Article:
Giant mirror will boldly go to explore the galaxies
Polishing the 3.5-metre Herschel space mirror took more than six months of hard work
By Nils-Erik Backman in Piikkiö
At the Tuorla Observatory in Piikkiö, near Turku, most of the last eight months have been spent in polishing the world's largest space mirror, a behemoth of 3.5 metres in diameter. In February 2007, the mirror and the telescope to which it belongs will be launched on the back of an Ariane-5 rocket as part of the Herschel Space Observatory, with a mission to study the formation of galaxies and their evolution.
The work of polishing the primary Herschel mirror has been the responsibility of Opteon Labs, a specialist company set up by scientific staff working with the Observatory.
"Over the last few weeks we have been working around the clock on the mirror", says research associate Aimo Sillanpää.
Last Thursday, representatives from the European Space Agency (ESA), the customer ordering the mirror, came to inspect the work. They went away well satisfied that the product meets the tolerance demands set for it.
This is no ordinary telescope, and no ordinary mirror. Sillanpää says that we are talking about the most difficult task of polishing that has ever been attempted anywhere.
"The parabolic form has caused problems. The shape of the mirror is designed precisely so as to reflect parallel rays of light to a single point and form a sharp image."
The purpose of the mirror is to collect collect long-wavelength infrared radiation from some of the coolest and most distant objects in the Universe. On the basis of the results sent back, the aim is to study the birth of stars, the evolution of galaxies, and even possibly to discover new planets.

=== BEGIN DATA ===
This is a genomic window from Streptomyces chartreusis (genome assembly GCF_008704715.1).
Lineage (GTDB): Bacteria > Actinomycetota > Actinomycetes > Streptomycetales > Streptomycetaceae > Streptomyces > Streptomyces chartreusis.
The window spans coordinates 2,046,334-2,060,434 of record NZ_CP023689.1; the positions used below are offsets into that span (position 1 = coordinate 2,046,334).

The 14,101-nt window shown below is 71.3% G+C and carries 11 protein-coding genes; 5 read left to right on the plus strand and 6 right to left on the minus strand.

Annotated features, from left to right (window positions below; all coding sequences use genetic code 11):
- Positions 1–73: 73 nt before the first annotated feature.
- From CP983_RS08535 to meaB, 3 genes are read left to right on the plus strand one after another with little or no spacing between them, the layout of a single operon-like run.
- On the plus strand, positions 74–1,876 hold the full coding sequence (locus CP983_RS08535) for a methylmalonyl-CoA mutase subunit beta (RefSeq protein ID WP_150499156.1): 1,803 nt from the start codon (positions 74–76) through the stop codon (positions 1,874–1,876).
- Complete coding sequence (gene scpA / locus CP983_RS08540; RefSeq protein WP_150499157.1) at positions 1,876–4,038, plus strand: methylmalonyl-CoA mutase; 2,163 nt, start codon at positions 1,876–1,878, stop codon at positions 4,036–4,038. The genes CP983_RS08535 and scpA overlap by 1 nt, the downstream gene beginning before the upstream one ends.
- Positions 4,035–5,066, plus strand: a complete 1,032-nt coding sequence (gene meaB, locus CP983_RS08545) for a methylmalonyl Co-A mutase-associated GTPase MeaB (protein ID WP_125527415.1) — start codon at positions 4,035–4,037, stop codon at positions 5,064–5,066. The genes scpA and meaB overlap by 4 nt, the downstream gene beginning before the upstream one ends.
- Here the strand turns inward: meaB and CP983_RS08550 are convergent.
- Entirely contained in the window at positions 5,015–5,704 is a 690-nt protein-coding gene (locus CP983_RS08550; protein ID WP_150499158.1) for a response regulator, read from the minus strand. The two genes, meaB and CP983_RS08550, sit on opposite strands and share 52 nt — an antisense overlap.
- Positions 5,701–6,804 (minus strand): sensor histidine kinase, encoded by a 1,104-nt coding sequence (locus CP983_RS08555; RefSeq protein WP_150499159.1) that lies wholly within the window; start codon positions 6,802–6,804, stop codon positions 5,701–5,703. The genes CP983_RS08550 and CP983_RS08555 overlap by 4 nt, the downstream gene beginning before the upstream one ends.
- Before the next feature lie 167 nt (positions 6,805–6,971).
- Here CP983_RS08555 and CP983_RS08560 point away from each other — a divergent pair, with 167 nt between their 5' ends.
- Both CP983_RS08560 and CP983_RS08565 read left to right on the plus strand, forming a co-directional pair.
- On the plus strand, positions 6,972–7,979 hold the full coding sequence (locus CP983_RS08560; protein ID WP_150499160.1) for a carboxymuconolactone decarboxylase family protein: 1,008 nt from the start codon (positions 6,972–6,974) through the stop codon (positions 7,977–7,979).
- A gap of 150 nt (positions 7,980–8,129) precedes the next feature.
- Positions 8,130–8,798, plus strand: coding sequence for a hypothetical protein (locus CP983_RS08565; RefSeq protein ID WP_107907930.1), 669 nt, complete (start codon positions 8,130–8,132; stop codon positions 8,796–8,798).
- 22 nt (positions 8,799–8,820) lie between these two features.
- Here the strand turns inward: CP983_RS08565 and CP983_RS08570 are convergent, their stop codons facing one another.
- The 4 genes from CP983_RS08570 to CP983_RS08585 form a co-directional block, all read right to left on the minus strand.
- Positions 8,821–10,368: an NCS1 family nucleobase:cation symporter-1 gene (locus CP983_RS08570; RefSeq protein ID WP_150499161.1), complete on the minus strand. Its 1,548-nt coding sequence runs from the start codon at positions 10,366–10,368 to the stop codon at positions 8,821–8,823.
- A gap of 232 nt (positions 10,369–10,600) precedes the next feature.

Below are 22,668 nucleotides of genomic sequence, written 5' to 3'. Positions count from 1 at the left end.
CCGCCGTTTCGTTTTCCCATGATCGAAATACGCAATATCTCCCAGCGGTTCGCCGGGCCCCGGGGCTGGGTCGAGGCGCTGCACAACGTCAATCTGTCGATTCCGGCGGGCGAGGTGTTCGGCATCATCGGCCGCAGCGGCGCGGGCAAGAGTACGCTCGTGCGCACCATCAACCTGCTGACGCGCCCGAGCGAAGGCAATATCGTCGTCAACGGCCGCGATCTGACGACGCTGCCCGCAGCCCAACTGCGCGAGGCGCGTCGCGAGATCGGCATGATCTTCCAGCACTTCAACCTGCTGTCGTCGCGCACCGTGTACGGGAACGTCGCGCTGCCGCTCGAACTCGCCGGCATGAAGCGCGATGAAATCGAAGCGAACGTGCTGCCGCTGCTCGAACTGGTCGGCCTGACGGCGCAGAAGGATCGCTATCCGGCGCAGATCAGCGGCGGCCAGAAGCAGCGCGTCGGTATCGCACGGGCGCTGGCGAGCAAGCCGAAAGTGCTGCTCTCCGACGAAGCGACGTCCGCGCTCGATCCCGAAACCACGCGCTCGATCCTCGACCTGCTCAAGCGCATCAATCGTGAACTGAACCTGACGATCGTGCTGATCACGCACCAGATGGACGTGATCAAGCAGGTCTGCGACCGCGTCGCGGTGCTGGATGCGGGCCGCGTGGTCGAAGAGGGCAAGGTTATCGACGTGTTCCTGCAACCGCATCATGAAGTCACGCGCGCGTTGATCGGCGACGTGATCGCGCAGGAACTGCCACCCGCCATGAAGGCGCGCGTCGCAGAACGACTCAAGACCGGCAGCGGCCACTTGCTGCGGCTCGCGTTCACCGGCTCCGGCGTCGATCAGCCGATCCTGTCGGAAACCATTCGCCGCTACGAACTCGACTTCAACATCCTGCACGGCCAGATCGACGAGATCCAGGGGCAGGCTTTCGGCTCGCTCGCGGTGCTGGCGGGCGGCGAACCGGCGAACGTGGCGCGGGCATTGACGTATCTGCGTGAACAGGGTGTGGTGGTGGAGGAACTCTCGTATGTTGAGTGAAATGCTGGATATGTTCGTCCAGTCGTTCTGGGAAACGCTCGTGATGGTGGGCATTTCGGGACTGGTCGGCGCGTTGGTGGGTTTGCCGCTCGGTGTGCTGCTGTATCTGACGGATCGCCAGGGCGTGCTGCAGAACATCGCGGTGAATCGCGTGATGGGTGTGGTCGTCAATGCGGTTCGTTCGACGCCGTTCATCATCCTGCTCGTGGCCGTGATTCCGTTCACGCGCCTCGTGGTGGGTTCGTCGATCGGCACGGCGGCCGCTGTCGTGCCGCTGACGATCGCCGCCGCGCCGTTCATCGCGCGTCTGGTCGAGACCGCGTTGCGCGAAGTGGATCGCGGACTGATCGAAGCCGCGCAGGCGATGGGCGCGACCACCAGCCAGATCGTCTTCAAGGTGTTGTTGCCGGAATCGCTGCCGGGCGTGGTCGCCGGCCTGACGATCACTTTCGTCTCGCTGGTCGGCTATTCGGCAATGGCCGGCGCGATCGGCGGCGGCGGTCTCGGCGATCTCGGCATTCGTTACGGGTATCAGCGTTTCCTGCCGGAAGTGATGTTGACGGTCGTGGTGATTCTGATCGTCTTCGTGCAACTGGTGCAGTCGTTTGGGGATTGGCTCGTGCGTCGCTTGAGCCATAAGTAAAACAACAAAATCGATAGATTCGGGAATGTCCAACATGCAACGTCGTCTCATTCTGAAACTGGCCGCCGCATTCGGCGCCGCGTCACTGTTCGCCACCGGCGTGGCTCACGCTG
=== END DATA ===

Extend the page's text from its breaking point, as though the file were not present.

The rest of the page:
If the shape delivered up a challenge, the materials used in the mirror presented an even greater one. It is made of silicon carbide (SiC), and it is the largest ceramic structure ever created by the isostatic pressing and sintering of SiC.
Silicon carbide is both light and extremely hard, making it a very painstaking task to polish to the tolerance requirements of such a sensitive device.
When complete, the mirror will be the largest single-component telescope reflector ever made for use in space. The shaped mirror blank on which the staff in Piikkiö have been working has a price-tag of EUR 20 million.
Aimo Sillanpää does not reveal what the value of the completed article might be. NASA was reportedly also interested in the polishing contract, but lost out to the Finns.
The mirror blank weights 290 kg, and is considerably lighter than the special glass or metal used in conventional reflecting telescopes. The ultra-thin shell surface is only a few millimetres thick, where a glass mirror would be 10-20 centimetres. So the smoothing and polishing process has removed only a few tenths of a millimetre from the surface all over.